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Nature's Notebook

Moths or butterflies?

Working in the wildflower garden this weekend, trying to maintain control of the weeds, I noticed a wide variety of butterflies, moths and other insects taking advantage of the early blooms. Each plant was picked for its value to hummingbirds and butterflies and other birds and insects.

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The clock ticks as the clouds pass

Sometimes the rain is only a rumor, an empty promise on a hot afternoon. The heavy air refuses to spill, though by its very weight it dampens birdsong and mutes the cicadas. There is no wall of advancing cloud but only a wood ash sky. It might bring rain, or it might only raise expectations in those who wait for relief.

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A favorite falcon

I guess maybe I’m not supposed to have favorites, but one of the most spectacular of our local birds to me is the American kestrel, a small, colorful falcon found here in northwest Connecticut.
The male is extremely handsome, having slate-blue wings with black spots and a rusty red tail with a broad black band and a white or reddish tip. Its back is also rusty red with black bars, and the under parts of the kestrel are a dull orange with black spotting, especially along the sides.

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Waiting and watching

I’m still holding out for the fireflies. Every year, starting in early June, I walk outside after dark and peer over the garden gate into the neighboring meadow. Sometimes a cold snap keeps them grounded, and sometimes it rains. Still, for the dozen years that I have watched, the fireflies have returned, and I have written about them here.
This year will be different. Changes have come to the old field and the new owner has another vision for his property. It is not being developed for new residences, but the conditions that once made it an ideal place for fireflies no longer exist.

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Birding by sight and sound

It seems like everything is happening at once now. Lawns have had their first cuttings, tulips and daffodils are in full bloom, some have already gone by. New leaves on trees are creating a wash of pastel greens on our hillsides. Spring peepers, tree frogs, green frogs and American toads are performing their nighttime symphonies and snakes and turtles have come out in search of body-warming sun atop logs and rocks.

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Migrating birds

Our birds are coming back! We are starting to see migratory birds making their way back from Central and South America to our neck of the woods again.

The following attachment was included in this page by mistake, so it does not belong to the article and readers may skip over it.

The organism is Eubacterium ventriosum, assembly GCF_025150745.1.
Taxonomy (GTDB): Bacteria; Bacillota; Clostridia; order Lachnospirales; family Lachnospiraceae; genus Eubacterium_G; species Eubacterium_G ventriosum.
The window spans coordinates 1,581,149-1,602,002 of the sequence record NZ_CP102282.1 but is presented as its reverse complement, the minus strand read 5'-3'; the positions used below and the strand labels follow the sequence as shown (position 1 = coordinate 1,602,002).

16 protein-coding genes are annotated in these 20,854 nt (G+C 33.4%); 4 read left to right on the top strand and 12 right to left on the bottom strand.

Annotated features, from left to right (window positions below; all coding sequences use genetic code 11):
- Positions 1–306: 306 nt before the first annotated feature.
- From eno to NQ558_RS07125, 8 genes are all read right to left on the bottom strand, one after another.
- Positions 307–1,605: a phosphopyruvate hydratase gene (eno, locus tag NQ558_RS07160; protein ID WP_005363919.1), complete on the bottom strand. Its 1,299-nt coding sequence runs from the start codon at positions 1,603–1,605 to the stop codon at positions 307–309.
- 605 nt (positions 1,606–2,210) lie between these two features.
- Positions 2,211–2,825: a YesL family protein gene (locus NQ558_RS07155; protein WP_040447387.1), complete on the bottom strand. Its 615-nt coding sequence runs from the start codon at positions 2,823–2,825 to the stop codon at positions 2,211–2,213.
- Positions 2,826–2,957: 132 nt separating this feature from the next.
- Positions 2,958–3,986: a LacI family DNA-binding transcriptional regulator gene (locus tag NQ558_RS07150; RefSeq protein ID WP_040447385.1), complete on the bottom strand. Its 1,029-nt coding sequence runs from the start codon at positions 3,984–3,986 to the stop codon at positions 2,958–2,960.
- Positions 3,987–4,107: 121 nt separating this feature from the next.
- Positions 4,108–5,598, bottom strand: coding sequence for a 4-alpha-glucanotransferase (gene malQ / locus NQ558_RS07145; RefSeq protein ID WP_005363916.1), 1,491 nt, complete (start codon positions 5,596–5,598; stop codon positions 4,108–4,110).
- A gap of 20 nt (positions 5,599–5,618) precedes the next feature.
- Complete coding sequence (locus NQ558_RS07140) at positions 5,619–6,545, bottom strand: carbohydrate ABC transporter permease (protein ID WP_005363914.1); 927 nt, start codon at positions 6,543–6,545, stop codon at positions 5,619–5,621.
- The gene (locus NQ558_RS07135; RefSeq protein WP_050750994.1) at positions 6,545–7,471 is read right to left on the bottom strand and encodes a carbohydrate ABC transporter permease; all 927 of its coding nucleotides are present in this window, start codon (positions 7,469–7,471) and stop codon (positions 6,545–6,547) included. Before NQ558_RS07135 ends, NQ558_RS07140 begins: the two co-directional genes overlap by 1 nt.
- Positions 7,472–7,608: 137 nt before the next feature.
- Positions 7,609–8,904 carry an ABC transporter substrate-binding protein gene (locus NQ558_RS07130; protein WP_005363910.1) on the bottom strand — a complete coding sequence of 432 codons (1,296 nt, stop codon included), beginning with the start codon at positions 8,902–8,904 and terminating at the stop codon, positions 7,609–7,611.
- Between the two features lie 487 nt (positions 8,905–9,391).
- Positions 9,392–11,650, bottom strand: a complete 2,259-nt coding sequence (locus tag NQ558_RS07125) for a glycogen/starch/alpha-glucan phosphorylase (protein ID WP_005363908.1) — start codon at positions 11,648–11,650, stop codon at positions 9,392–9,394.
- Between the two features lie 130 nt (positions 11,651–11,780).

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Emergence

I took the spiles out of my maple tree last week, and later in the afternoon found a mourning cloak butterfly feeding from the sweet sap that stained the trunk. These butterflies overwinter, hunkered down through the long, dark months until the early spring sunshine offers them a few weeks without competitors for whatever nectar is available.

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It will come …

Winter is not going gently this year. A false spring rain brought out a few wood frogs last week, and then the temperatures plunged and the sap stopped running. The ground in my yard is still hard, and any new shoots — be they wild leeks or daffodils — have barely broken through. With overnight temperatures in the teens, only the added hour of daylight makes it feel like the season is truly beginning to turn.

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Seeing signs of spring at 65 mph

When I was in forestry school at the University of Vermont, my dendrology professor, Dr. DeHayes, did everything he could to immerse us in the study and identification of trees. On the way to field study sites, he would give us extra credit (so we thought) if we could identify trees while traveling 65 miles per hour down Route 89. “Four Door Dendro” he called it and we got pretty good at it.

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As spring comes ’round again

There are flurries in the air, and everyone in the house has a bad cough, but I can feel the world outside shifting toward spring.
I sugared off my first batch of syrup from the backyard maple, yielding a quart of medium amber.
There are new green shoots in the wetlands, and daffodils pushing up through the frost. Red-winged blackbirds and mourning doves have started to return, and though we may have weeks yet of freezing nights, I will till my garden next month and plant my first cold-season crops by tax day.

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